CPI jumped higher this week, and analysts expect PPI to make another big increase. What does this level of inflation mean for the markets, and are investors seeing a buying opportunity or a reason to get out? Annex Wealth Management’s Dave Spano and Derek Felske discuss.

Women are outliving their male counterparts by 6-8 years, and many wind up as caregivers for ailing parents or significant others. Yet, studies show women tend to start financial planning later than they should.

Why? In our recent poll we asked readers their thoughts on this.

The majority of readers (78%) answered “all of the above”:

  • Historically, women have tended to wind up as caregivers of people instead…
  • Women have tended to wait until a major incident happens to start financial planning
  • In the past, many women tend to let their partner do the financial planning
  • Women recently have begun to have more of a say in financial planning

While the next most-popular answer was “In the past, many women tend to let their partner do the financial planning,” it turns out poll-takers agreed. There’s no simple answer. As social mores and expectations change, women have a lot on their plates and tend to put their own needs last.

Annex Wealth Management’s Director of Client Learning & Development, Deanne Phillips, CFP®, CDFA®, ABFPsm discusses breaking this cycle and encourages women of all ages that it’s never too late to start financial planning:


Consider these 11 Reasons to Start Estate Planning |  Part 2 

Last week, we gave you the first five reasons you need an estate plan.  You can check it out HERE. 

This week we continue on the same path with a few more things that may help move estate planning to the top of your to-do list in 2022. 

6. Relieve Future Tensions Between Family Members
Unfortunately, inheriting money or even the expectation of inheriting money can create new tension and dynamics between family members that never existed before. Or worse yet, the tension from inheriting money can permanently sever family relationships.

If you’ve made gifts to some family members, you’ll want to document and account for those within the estate plan, even if it is to say you want an equal distribution despite those gifts. 

Alternatively, if you want to disinherit certain individuals or treat beneficiaries equitably rather than equally, planning makes the process clearer.  But even then, communicating your plans to all those family members is critical. 

7. A Small Estate Needs Planning, Too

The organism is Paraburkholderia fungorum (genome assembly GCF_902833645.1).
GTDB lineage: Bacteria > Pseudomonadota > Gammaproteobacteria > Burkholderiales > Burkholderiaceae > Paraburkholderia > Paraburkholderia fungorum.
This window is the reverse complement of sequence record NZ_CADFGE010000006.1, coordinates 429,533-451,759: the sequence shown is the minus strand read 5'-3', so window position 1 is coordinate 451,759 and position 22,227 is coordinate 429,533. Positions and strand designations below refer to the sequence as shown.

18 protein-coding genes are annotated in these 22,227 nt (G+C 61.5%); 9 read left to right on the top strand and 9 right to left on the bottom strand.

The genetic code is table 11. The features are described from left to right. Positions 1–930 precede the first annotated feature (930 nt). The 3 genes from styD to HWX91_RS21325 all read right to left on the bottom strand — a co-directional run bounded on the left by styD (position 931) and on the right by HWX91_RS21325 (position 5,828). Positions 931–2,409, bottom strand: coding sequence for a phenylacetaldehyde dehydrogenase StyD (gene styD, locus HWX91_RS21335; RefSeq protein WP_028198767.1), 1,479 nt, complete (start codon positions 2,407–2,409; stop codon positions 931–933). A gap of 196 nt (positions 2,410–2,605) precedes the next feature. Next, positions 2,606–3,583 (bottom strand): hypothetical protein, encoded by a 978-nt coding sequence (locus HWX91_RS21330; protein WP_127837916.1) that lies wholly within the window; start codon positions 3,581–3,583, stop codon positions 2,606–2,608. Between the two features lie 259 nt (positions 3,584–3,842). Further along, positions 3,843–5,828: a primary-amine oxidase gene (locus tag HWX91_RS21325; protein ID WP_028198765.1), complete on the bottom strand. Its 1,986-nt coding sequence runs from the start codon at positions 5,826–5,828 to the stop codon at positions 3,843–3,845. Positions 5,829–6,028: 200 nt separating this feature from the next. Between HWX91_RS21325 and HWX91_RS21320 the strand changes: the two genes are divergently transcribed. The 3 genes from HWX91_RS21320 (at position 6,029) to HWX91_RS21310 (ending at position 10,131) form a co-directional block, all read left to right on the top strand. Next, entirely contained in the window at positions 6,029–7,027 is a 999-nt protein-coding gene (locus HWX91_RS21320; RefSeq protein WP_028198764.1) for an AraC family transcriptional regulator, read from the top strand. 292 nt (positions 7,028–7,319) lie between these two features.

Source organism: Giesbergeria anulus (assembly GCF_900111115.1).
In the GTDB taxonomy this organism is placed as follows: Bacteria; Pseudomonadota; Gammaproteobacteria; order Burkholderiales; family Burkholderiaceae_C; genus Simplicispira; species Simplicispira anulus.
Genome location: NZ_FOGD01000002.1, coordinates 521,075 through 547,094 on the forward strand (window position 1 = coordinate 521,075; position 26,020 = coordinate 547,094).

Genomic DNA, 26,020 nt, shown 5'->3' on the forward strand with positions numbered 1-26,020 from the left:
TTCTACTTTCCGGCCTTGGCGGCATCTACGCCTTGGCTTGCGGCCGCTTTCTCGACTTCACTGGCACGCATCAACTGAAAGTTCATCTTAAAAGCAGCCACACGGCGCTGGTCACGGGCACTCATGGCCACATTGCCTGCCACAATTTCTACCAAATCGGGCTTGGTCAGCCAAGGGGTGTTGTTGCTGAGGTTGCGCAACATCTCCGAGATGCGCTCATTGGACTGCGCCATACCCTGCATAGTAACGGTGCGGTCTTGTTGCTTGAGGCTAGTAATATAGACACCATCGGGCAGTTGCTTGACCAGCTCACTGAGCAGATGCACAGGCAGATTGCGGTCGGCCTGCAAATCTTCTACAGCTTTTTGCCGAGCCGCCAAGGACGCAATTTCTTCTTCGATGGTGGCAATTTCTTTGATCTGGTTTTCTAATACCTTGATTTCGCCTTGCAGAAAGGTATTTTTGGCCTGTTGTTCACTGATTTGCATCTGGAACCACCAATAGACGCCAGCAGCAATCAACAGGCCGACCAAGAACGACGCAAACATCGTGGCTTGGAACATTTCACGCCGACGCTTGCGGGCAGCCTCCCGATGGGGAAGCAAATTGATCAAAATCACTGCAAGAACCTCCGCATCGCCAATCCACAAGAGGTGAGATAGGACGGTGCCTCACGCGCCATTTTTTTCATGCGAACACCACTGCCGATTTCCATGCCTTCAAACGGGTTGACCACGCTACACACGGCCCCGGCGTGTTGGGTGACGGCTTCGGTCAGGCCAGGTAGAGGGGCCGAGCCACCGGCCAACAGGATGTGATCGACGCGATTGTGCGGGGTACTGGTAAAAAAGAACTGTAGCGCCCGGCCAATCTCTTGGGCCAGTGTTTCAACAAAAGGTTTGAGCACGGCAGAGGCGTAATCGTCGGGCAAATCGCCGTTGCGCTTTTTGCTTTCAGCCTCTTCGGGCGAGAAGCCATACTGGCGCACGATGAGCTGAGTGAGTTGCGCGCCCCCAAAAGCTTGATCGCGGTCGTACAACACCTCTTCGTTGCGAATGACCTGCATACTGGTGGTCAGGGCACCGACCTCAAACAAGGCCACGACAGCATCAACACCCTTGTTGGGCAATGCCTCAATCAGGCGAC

Regardless of your wealth, everyone needs to have powers of attorney in place, as well as a Last Will and Testament and good beneficiary designations.

If you find yourself in a situation where you may not have sufficient assets to cover long-term care costs, you may need estate planning that incorporates elements of Medicaid planning to ensure you are able to qualify for any governmental benefits. 

8. Reduce Taxes
While you may not find yourself with more than $12.06 million to worry about a federal estate tax applying at your death, there are often income tax consequences to beneficiaries. In addition, some states still have their own estate or inheritance tax that is lower than the federal exemption.  As part of your estate plan, it is important to do income tax planning (and financial planning) to avoid unexpected levels of income tax on your beneficiaries.

9. You Poured More Than Money into Your Business
If you own your own business, it’s critical to consider estate planning that incorporates a business succession plan. Succession plans help to transition ownership and management to the next generation while realizing the value of your life’s work.

10. Preserve the Family Retreat
Families who own vacation property or hunting land that want to ensure it continues as a family legacy need to develop an estate plan which transitions ownership to the next generation smoothly. It’s important to discuss your plans with the next generation to make sure they want and value the property as you do. Not all family members may want partial ownership so planning to avoid family disputes or a forced sale of the property is important.

11. Your Life Changes. Your Estate Plan Should Too.
As life happens, so do the number of events that may trigger the need to update your estate plan or to create a plan. Changes in family status (divorce or remarriage), death of any individuals named in your estate plan, and changes to your state of residence are all moments that require recalibration.

Estate planning is not only about making sure you are taken care of, but it also helps make it easier for your loved ones to take care of you. So, if you have been putting off doing (or updating) your estate plan, and any of these have resonated with you, Annex is here to help. While Annex does not draft legal estate planning documents, we can assist you in getting started. We work with many law firms to help get our clients’ estate planning goals in place. Head to annexwealth.com and click on the ‘Get Started’ button to find out more. 


56% of women leave financial planning and investment decisions to their husbands.